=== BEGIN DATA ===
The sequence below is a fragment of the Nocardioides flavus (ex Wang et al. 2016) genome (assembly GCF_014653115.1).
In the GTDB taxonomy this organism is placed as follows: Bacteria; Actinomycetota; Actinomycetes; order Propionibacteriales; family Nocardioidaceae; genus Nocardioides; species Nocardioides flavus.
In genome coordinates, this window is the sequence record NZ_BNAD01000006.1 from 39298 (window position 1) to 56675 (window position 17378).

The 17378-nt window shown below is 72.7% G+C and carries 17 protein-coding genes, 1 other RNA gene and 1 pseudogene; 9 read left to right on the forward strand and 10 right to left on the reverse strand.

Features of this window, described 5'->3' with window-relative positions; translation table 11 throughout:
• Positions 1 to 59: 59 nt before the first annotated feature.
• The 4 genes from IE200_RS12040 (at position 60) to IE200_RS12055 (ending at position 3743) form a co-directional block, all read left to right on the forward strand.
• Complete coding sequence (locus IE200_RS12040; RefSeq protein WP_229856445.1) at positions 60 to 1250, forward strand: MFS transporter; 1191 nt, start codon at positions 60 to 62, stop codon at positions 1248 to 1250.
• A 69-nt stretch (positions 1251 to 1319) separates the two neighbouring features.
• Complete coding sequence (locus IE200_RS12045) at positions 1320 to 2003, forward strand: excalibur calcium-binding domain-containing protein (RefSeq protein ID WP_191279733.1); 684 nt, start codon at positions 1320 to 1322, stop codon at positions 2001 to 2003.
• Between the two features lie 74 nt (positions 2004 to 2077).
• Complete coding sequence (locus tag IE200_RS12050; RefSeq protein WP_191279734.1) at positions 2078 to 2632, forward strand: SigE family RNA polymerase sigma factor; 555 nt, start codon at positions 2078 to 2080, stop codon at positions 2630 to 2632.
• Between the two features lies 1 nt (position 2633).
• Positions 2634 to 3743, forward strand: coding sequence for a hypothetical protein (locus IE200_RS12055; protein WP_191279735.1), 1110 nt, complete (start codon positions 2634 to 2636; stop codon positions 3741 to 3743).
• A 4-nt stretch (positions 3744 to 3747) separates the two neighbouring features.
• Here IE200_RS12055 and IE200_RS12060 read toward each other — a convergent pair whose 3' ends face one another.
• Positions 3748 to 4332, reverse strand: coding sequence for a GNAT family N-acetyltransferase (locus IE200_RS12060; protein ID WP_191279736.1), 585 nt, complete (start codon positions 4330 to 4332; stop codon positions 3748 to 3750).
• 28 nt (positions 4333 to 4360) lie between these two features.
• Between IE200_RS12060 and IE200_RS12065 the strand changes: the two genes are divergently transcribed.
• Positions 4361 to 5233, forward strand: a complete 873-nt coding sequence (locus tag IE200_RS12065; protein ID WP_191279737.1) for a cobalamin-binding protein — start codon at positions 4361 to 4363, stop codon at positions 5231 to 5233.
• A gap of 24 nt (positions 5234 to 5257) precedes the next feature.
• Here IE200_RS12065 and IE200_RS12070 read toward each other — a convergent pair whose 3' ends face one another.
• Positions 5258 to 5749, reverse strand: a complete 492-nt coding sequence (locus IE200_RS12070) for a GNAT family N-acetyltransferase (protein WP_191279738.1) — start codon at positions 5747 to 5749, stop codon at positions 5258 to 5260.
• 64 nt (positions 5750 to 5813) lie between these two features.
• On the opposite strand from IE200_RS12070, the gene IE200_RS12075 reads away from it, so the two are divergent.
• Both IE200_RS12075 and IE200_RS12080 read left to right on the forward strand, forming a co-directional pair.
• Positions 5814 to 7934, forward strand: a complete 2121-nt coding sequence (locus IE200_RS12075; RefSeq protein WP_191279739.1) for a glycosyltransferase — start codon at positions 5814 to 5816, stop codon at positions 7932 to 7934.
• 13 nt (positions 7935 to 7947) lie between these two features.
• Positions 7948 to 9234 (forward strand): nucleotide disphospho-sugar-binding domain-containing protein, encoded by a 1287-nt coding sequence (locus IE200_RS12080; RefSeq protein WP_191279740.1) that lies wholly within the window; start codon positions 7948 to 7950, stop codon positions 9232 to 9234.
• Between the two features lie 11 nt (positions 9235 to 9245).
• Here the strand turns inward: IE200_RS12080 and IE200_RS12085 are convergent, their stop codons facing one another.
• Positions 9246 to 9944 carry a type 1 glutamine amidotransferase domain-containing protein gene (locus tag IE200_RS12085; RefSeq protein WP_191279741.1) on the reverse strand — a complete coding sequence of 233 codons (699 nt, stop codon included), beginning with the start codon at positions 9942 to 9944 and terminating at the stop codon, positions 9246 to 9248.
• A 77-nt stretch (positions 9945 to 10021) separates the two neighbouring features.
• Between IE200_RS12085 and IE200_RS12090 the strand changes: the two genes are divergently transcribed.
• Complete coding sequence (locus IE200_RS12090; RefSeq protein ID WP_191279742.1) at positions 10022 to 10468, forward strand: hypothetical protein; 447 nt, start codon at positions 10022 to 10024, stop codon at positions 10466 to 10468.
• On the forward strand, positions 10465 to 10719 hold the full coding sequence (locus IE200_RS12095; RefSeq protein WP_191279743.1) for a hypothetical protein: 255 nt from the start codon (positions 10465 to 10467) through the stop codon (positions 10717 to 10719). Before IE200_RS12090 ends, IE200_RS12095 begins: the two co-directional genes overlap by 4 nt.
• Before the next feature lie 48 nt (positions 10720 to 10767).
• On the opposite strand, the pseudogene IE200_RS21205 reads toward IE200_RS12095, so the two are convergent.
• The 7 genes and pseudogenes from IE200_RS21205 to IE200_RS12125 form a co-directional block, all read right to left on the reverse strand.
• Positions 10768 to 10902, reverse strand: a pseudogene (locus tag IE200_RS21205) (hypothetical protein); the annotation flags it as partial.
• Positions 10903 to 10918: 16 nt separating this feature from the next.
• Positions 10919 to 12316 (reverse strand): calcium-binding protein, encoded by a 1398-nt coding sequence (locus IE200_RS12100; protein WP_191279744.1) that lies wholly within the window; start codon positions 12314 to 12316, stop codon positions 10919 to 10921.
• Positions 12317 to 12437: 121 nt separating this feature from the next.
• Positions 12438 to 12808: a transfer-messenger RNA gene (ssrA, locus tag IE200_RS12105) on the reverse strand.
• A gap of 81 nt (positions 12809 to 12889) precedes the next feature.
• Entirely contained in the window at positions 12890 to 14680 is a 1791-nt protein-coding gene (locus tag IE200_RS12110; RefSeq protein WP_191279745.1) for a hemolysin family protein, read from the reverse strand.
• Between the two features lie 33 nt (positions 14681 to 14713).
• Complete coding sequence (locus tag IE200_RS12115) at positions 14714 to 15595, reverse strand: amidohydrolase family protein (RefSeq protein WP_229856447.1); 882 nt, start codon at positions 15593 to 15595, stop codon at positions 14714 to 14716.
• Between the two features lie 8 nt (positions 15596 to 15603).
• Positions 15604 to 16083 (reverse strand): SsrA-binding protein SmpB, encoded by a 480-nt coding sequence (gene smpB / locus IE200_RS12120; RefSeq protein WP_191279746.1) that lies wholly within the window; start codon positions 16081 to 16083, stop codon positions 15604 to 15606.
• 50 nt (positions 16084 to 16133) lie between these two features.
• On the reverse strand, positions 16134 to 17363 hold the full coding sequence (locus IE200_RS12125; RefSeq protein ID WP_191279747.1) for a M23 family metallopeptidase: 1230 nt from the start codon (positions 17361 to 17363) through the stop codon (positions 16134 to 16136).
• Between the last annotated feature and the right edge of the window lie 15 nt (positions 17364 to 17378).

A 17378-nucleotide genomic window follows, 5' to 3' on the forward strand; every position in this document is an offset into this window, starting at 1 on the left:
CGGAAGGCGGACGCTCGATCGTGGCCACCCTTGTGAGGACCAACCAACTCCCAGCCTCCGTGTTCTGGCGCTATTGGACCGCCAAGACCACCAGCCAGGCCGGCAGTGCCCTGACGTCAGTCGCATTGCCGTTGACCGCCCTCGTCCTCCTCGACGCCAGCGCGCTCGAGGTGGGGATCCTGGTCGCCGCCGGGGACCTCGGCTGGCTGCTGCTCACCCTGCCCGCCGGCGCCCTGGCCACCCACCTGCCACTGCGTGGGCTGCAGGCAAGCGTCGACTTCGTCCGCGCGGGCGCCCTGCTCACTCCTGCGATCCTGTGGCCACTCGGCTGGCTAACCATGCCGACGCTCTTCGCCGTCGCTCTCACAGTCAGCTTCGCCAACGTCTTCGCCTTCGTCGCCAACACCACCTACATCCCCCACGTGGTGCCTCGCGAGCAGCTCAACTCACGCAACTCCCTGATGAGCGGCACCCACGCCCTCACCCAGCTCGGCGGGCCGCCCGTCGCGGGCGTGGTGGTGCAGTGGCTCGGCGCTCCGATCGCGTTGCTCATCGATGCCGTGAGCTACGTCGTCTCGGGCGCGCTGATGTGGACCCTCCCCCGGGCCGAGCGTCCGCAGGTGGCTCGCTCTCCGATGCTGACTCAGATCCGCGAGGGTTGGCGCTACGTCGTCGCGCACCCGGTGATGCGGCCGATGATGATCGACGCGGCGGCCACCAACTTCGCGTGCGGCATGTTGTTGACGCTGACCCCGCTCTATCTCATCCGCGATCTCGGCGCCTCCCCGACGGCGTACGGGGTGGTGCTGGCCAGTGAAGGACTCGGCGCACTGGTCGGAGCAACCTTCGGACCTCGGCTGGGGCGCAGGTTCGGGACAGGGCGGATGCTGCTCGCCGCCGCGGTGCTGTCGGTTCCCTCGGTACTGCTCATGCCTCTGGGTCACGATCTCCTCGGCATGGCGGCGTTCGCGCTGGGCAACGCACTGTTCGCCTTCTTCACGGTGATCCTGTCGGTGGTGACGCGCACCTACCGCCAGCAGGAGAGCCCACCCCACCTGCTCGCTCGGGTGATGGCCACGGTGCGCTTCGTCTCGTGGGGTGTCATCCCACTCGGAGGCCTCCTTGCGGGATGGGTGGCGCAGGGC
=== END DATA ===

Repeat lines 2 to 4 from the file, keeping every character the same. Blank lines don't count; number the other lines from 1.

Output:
In the GTDB taxonomy this organism is placed as follows: Bacteria; Actinomycetota; Actinomycetes; order Propionibacteriales; family Nocardioidaceae; genus Nocardioides; species Nocardioides flavus.
In genome coordinates, this window is the sequence record NZ_BNAD01000006.1 from 39298 (window position 1) to 56675 (window position 17378).

The 17378-nt window shown below is 72.7% G+C and carries 17 protein-coding genes, 1 other RNA gene and 1 pseudogene; 9 read left to right on the forward strand and 10 right to left on the reverse strand.